Joyce says expats can live on about $30,000 a year. The costs of goods and services are higher in Belize than they are in Mexico. Bruce Maddison, however, says that’s a bonus: “I love Belize because my wife can’t shop.” The United States, Canada and Mexico have plenty of big box stores, shopping malls, Starbucks coffee shops and unique boutiques. But Belize is different. As Sharon says, “There’s nothing for you to buy, unless you want Belize written on all your new t-shirts.” If you’re a recovering spendthrift or a credit card junkie, Belize offers some salvation.

Authors Suzan Haskins and Dan Prescher gush about the place. They authored The International Living Guide To Retiring Overseas On A Budget. The writers, who are both based in Ecuador, say:

Source: Point2Homes.com, Belize

“When we daydream about the most beautiful spots we’ve explored, we find we’re often daydreaming about Belize…Can you ever really have too many fresh fish dinners, rum punches, amazing reef dives, and concerts at pier bars over the clear Caribbean water, or breezy afternoons swinging in a hammock under a palm tree?”

Some of the most popular retirement destinations include Ambergris Caye, San Ignacio and Placencia. On Ambergris Caye, you can buy single-bedroom condominiums on the beach for $225,000.

Laurie Norton’s blog, tacogirl.com, helps plenty of Belize-bound vacationers and retirees. It includes information on flights, activities, accommodations, shopping, fitness, food and moving to Belize. The 50-year old Canadian says, “I love the amazing adventures, gorgeous country, great people and the fact that there isn’t any snow.” She has lived on Ambergris Caye since 2006.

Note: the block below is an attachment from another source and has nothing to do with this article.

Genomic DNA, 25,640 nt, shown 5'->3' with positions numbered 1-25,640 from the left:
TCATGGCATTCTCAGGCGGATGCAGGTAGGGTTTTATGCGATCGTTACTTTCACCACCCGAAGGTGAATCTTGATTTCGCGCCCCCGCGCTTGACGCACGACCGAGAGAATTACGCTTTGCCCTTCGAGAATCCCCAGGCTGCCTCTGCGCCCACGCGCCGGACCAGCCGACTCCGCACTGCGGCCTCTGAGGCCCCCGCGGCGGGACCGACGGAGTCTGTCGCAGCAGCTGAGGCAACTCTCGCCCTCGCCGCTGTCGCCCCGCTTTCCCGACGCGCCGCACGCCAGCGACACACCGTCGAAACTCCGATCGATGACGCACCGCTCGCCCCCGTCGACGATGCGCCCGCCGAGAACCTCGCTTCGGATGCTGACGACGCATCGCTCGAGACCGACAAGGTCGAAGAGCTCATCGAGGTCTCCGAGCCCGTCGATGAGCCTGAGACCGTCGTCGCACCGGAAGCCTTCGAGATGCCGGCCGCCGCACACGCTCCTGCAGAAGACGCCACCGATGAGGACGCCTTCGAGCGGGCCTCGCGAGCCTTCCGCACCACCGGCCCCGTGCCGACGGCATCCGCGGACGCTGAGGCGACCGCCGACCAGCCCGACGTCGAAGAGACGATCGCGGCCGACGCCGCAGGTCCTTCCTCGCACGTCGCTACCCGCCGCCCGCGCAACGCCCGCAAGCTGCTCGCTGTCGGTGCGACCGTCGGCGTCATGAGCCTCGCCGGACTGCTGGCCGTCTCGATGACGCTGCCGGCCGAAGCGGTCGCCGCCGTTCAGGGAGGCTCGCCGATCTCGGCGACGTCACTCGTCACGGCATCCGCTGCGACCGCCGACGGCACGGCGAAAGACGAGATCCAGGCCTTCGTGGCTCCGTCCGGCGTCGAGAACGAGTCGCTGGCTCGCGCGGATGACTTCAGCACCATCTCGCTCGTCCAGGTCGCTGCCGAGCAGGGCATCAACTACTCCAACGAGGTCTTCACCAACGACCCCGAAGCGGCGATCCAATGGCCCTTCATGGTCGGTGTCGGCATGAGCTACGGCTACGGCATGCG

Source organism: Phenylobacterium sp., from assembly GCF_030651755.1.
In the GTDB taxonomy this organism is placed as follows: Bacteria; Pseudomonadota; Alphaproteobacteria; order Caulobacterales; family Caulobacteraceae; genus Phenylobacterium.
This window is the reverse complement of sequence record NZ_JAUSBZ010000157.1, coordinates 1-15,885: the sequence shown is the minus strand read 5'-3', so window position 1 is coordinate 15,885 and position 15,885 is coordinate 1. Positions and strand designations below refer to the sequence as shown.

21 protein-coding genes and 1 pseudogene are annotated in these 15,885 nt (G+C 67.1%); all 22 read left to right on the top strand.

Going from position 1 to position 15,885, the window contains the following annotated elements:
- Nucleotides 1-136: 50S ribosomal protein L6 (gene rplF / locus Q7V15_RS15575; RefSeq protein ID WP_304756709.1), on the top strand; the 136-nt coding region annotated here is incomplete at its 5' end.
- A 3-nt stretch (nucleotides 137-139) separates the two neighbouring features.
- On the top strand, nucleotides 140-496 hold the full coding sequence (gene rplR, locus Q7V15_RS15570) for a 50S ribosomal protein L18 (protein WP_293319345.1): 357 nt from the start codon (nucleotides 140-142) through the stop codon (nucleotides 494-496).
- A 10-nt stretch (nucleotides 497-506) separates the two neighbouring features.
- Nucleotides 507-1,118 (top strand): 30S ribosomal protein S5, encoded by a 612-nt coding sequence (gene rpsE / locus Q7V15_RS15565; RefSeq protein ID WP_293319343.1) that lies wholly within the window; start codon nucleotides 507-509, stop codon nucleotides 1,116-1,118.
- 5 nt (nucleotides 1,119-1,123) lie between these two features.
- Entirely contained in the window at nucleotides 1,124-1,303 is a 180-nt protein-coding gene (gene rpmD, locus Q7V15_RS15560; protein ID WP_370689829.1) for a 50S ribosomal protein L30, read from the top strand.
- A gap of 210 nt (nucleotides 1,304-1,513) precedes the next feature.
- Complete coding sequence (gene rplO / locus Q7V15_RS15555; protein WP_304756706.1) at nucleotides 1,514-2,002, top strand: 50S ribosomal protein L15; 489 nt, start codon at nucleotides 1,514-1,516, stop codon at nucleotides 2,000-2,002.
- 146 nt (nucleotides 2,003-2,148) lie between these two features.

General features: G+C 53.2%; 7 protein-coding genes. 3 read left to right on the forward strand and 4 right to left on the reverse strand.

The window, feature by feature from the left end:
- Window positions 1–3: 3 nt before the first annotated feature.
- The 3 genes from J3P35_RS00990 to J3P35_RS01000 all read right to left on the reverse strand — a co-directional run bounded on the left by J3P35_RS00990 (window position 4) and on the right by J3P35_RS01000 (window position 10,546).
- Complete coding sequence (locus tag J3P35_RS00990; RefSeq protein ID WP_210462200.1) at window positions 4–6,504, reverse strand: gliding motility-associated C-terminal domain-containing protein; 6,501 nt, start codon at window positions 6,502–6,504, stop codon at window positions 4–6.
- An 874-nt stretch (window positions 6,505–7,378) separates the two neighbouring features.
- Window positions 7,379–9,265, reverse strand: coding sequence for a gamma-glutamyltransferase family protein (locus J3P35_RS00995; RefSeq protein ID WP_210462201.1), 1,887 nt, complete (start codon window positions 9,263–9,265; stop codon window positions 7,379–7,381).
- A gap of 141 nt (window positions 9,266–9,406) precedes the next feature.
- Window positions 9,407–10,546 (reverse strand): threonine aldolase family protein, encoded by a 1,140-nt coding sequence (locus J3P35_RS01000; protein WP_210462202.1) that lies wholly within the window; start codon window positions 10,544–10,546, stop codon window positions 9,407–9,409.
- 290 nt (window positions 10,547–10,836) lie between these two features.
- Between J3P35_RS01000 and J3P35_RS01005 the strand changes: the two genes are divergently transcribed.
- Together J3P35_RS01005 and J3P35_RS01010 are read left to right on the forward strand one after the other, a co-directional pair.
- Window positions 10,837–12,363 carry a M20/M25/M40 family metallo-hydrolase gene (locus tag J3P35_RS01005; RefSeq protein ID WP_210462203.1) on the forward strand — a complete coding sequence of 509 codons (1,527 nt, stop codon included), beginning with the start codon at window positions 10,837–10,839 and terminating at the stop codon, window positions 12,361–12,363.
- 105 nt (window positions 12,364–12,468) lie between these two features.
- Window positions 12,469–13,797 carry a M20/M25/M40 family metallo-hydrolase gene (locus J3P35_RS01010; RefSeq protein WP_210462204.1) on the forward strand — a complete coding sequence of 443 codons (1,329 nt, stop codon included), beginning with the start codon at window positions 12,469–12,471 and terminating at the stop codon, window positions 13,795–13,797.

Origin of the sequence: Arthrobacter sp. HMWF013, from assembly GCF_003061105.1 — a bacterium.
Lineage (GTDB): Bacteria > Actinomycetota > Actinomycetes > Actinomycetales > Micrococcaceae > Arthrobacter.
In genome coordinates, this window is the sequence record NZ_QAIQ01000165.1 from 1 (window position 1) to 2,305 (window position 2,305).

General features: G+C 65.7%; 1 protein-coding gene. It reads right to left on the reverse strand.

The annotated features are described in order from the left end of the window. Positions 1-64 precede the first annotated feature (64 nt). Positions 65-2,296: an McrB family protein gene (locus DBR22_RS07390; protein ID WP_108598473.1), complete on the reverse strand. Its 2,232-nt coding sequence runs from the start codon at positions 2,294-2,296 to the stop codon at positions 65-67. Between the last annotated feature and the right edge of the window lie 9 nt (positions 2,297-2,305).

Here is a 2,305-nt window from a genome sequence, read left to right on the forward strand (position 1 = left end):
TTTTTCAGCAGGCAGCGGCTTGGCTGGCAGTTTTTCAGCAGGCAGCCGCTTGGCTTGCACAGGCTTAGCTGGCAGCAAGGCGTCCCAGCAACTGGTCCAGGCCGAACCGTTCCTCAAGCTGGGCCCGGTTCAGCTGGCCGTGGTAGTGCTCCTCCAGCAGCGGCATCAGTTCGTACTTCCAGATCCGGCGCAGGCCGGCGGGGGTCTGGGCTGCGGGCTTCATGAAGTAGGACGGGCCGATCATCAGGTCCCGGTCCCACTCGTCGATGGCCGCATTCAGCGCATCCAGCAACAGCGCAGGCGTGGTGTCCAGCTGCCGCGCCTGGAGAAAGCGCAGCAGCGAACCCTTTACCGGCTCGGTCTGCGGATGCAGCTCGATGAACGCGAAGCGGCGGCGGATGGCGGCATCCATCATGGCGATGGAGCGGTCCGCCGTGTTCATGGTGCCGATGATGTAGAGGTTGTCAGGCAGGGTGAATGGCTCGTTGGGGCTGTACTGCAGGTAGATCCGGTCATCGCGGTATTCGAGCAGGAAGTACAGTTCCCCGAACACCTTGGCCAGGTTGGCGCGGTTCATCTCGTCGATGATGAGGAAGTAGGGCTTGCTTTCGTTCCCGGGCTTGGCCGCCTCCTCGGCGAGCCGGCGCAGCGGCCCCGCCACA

Photo courtesy of Laurie Norton

Ambergris Caye offers beautiful island living. But homes are cheaper to buy and rent in San Ignacio. It’s located in a lush hill region with beautiful waterfalls near the Guatemalan border. San Ignacio’s temperatures (especially at night) are much cooler than they are in the coastal towns. We camped in our van, a few blocks from the town’s center. One of the main streets has a hippy-like vibe. Its restaurants serve tasty international and local food. I saw advertisements for cave-tubing tours and a sign that caught my eye. It was trying to entice expats to retire off the grid in the hills near San Ignacio.

But Belize isn’t perfect. Its biggest cities won’t likely attract many expats. We spent a few days wandering around Belize City, home of the country’s only international airport. Unfortunately, it looks like an Eastern Bloc throwback from the mid 1970s. Crime rates are high and it lacks the colorful vibe that’s found in most Mexican cities.

Photo taken by Pele Young

Some retirees are also concerned about medical facilities. According to International Living’s Haskins and Prescher, most Belizeans and expats go to Mexico or Guatemala for serious medical procedures. Sharon Maddison, however, says most of the doctors in Belize are good. “If there’s something they can’t do,” she says, “they’ll refer you to the place where you can get the work done. It’s often Merida, Mexico.”

But that hasn’t stopped Belize’s rising popularity. Property prices are soaring in Placencia and on the country’s beautiful islands. That’s why, if you want to retire in Belize, it might be best to check it out soon.

Andrew Hallam is a Digital Nomad. He’s the author of the bestseller, Millionaire Teacher and Millionaire Expat: How To Build Wealth Living Overseas